Six Updates to Insurance Policies You Need to Know

The Insurance Regulatory and Development Authority of India (IRDAI) has amended certain changes in policies governing unit-linked insurance plans (Ulips) and traditional life insurance policies. The new guidelines will be effective from 1 February 2020. 

Also Read: Individual Life Insurance Business Faces Slowdown in September 2019

What are the new guidelines?

Here is a list of the policy changes that are effective from 1 February 2020:

    1. Longer Wait Period for Policy Revival:
      IRDAI has instructed insurers to extend the time period allowed to revive insurance policies. Currently, the time period allowed to revive Ulips is two years from the date of the first unpaid premium. According to the latest guidelines, the time period allowed will be three years for Ulips and five years for non-linked insurance products.

      Impact: The change is convenient for the policyholders as it is considerate of their financial conditions. If you are unable to pay premiums and are about to discontinue the policy, you will now receive another year’s time to revive the policy.

    2. Sum Assured to Buy Ulips Reduced to 7 Times the Premium Paid:
      According to the latest guidelines, the terms and conditions to buy Ulips will be made uniform across all age groups. The minimum sum assured for a policyholder below 45 years of age will be reduced from ten times to seven times the annual premium paid. At present, only policyholders above 45 years of age could buy Ulips with sum assured less than ten times the annual premium.

      Impact: A reduced sum assured means better returns as a smaller amount will be deducted as mortality charges. However, tax benefits can be availed only when the sum assured is 10 times or more the annual premium paid.

    3. Optional Maturity Proceeds on Pension Plans:
      The mandatory guarantee on pension plans will now be optional for the insurer. So far, the insurer had to guarantee maturity proceeds. That is the insurer had to invest in debt instruments to provide guaranteed maturity benefits with a lower potential return-on-investment. According to the new policy, the policyholder can choose if they want assured returns.

      Impact:
      The new policy provides the policyholder with an option to choose higher returns with no guarantee option; he can also ask for increased equity exposure in the policy. ‘No guarantee’ option specifies that there is no guarantee of the capital or returns. With a long-term financial goal, the policyholder can request to invest a higher value in equity and dare to risk the ‘no guarantee’ option in order to create a bigger retirement corpus.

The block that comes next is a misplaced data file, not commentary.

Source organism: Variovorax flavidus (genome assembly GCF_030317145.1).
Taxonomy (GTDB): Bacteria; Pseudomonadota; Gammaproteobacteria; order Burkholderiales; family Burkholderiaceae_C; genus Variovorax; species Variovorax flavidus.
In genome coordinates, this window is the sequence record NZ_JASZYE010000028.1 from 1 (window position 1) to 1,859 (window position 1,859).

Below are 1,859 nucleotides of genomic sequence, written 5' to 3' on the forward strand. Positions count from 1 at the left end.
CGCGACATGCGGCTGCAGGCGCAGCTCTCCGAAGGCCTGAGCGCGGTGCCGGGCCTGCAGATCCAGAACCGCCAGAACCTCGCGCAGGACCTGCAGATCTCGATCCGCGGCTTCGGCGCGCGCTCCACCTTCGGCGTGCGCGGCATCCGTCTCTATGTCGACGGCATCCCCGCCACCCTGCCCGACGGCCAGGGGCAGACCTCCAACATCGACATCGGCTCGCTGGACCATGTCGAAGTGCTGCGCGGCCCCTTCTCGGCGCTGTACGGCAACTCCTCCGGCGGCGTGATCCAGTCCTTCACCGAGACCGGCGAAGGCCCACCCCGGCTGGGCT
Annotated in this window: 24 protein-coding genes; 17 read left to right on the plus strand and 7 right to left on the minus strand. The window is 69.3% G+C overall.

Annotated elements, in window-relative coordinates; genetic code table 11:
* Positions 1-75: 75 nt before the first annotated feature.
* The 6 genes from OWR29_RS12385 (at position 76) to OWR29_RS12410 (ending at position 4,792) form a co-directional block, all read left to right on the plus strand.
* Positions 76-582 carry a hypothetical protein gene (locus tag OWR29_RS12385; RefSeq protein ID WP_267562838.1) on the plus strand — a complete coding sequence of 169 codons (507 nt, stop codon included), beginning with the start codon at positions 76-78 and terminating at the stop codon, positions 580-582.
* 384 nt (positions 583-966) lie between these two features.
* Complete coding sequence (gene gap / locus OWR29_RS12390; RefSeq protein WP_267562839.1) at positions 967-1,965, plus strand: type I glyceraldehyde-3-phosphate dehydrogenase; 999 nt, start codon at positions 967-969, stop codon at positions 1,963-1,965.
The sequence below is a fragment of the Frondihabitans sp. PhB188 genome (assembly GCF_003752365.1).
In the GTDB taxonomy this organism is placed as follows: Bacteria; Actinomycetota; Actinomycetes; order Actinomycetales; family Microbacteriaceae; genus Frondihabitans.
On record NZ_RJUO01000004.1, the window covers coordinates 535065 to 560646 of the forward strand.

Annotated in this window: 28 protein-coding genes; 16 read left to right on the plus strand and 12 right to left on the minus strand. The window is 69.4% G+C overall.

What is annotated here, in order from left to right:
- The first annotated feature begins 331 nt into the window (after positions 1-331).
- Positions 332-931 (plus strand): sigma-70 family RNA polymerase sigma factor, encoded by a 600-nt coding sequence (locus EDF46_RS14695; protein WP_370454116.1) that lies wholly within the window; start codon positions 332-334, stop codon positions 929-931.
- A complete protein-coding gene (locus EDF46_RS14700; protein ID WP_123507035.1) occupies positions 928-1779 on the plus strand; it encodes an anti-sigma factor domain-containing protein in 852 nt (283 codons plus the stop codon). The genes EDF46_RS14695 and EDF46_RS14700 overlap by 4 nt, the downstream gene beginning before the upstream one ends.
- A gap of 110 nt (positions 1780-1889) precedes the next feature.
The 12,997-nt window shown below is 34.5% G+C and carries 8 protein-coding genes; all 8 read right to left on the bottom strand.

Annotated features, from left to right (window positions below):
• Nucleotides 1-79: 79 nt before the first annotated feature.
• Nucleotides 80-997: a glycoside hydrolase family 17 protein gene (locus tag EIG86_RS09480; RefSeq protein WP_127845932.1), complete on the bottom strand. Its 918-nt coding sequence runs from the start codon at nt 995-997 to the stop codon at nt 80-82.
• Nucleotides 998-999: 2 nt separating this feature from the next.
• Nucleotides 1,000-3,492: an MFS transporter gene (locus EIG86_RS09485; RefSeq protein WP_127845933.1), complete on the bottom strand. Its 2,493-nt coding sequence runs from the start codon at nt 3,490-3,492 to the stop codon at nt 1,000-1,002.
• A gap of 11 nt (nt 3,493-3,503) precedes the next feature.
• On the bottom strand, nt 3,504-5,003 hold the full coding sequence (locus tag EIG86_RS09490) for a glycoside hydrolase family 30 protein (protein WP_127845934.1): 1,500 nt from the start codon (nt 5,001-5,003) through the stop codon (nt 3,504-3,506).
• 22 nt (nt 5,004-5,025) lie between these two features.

A policyholder can also extend the accumulation period or deferment period until the age of 60 years with the same policy and same terms and conditions.

    4. Withdrawal Limit on Pension Plans Raised to 60%:
      Liquidity is made more flexible for policyholders by raising the withdrawal limit up to 60% at vesting, death, or surrender as compared to the current limit of 33%. In addition, when you withdraw a lump sum from pension plans, only one-third of the sum withdrawn will be tax-free.

      Impact:
      The additional liquidity allows policyholders to withdraw funds for major life events. At maturity, they can purchase an annuity from insurers other than their original pension plan issuers.

    5. Revised Surrender Value Norms:
      Surrender value related norms are going to be favourable to policyholders with the implementation of the new guidelines. The guidelines suggest that a policyholder can surrender his policy after two years and still receive a specified surrender value. Surrender value means the amount you get when you surrender or terminate the policy before its maturity.

      Impact: You can now surrender or terminate the policy after the second year unlike the earlier system of holding onto the policy for a minimum of three years to get the surrender value.

      You will receive 30% of the total premiums paid less any survival benefits already paid if you terminate the policy after completing two years. If you terminate after three years, you will receive a surrender value of 35% of the total premiums paid less any survival benefits already paid. On the other hand, you will receive 50% of the total premium paid if you surrender the policy between the fourth and seventh year. Terminating the policy during the last two policy years can get you up to 90% of the total premiums paid.

    6. Updated Partial Withdrawal Limit:
      Policyholders can withdraw up to three times during the policy term; a maximum of 25% of the fund value at the time of withdrawal can be withdrawn. The withdrawals must be linked to life events such as for higher education, purchasing or construction of a residential property, children’s marriage, or critical illness (self or spouse). In contrast, partial withdrawal is not allowed in the case of group unit-linked insurance plans.Until now, there was no specified limit on the amount that can be partially withdrawn. Each insurer had the freedom to specify their own limits. Also, partial withdrawal option gets activated only after completing five policy years.

      Impact: Due to the implementation of the withdrawal limit, it provides an opportunity for the policyholders to build larger corpus instead of withdrawing the money and missing out on the benefits.

For any clarifications/feedback on the topic, please contact the writer at apoorva.n@cleartax.in.

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